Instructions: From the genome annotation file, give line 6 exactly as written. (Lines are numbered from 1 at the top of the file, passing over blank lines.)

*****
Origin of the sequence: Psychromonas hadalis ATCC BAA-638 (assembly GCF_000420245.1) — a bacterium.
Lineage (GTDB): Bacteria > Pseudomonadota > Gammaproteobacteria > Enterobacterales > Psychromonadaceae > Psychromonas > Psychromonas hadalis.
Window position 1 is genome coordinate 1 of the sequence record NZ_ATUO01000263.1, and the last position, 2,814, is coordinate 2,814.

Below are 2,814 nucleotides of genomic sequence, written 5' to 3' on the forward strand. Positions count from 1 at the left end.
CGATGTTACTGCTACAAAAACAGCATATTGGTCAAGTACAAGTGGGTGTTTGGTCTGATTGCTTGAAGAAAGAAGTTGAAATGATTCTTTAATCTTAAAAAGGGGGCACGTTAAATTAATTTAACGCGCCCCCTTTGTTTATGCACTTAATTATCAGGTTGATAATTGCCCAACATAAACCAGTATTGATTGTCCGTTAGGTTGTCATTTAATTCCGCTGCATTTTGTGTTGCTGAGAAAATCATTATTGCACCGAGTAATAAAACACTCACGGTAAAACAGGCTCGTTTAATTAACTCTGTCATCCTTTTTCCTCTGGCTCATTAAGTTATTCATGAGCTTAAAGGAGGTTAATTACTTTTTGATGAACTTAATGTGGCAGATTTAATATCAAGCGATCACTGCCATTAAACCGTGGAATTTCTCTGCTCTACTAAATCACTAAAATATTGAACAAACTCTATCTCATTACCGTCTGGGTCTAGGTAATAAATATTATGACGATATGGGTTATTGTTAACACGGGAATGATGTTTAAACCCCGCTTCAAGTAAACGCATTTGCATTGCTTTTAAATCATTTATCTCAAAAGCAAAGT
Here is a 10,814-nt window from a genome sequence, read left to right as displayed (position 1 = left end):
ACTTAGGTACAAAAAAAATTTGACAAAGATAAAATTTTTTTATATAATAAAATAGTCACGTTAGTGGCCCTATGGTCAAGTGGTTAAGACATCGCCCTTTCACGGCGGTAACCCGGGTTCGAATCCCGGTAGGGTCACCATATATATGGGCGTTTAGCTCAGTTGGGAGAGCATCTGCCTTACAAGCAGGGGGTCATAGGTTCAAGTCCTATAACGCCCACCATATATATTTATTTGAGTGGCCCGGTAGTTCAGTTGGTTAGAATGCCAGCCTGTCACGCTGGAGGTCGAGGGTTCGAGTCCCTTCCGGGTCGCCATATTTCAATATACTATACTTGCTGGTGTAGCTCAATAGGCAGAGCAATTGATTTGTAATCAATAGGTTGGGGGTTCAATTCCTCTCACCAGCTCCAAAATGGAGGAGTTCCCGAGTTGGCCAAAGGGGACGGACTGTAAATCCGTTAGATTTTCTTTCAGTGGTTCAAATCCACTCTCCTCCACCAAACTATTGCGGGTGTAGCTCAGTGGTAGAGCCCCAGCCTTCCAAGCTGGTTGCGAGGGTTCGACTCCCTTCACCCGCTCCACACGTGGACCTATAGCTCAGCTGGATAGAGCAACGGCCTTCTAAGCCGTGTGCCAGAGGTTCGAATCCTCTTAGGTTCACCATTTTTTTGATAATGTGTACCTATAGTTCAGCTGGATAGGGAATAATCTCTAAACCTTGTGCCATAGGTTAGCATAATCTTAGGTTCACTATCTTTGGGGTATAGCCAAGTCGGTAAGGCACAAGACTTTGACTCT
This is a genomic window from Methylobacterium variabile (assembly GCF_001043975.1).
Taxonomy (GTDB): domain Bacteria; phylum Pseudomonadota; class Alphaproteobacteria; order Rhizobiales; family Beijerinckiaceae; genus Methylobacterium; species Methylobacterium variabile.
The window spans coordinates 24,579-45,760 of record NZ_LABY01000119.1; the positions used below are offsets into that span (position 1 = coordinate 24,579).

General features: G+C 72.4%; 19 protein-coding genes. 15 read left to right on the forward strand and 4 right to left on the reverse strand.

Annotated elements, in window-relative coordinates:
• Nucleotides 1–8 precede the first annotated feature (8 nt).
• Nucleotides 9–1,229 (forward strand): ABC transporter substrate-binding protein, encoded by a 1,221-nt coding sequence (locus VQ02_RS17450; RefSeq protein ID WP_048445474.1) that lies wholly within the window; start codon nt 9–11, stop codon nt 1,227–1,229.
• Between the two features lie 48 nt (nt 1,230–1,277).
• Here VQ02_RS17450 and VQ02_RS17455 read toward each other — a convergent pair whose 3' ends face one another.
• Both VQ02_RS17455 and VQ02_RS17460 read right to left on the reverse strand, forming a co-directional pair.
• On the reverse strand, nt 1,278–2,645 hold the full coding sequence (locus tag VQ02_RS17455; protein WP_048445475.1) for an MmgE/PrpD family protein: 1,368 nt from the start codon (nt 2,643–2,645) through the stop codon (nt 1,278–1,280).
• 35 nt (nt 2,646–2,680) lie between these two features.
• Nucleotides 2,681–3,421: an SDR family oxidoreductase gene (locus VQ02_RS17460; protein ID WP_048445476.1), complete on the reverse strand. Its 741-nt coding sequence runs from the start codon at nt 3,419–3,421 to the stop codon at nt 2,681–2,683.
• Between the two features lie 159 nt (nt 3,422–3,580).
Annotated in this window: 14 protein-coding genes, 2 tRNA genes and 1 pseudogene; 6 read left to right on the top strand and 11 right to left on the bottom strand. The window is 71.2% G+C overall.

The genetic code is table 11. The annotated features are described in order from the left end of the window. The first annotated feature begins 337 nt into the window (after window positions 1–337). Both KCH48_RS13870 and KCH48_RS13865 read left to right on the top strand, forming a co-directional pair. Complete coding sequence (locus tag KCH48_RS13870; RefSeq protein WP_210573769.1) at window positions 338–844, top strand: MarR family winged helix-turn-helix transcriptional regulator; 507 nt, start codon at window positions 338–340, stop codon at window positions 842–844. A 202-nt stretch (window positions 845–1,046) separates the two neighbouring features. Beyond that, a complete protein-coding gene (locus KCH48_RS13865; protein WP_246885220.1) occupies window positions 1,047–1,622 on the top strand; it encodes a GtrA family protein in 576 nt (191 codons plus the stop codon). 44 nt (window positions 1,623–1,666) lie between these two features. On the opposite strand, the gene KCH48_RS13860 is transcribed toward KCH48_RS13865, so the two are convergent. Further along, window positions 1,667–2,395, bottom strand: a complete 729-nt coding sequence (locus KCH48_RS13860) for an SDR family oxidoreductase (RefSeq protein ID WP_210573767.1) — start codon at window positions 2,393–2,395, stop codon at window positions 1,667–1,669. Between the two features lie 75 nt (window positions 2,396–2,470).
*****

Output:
Here is a 10,814-nt window from a genome sequence, read left to right as displayed (position 1 = left end):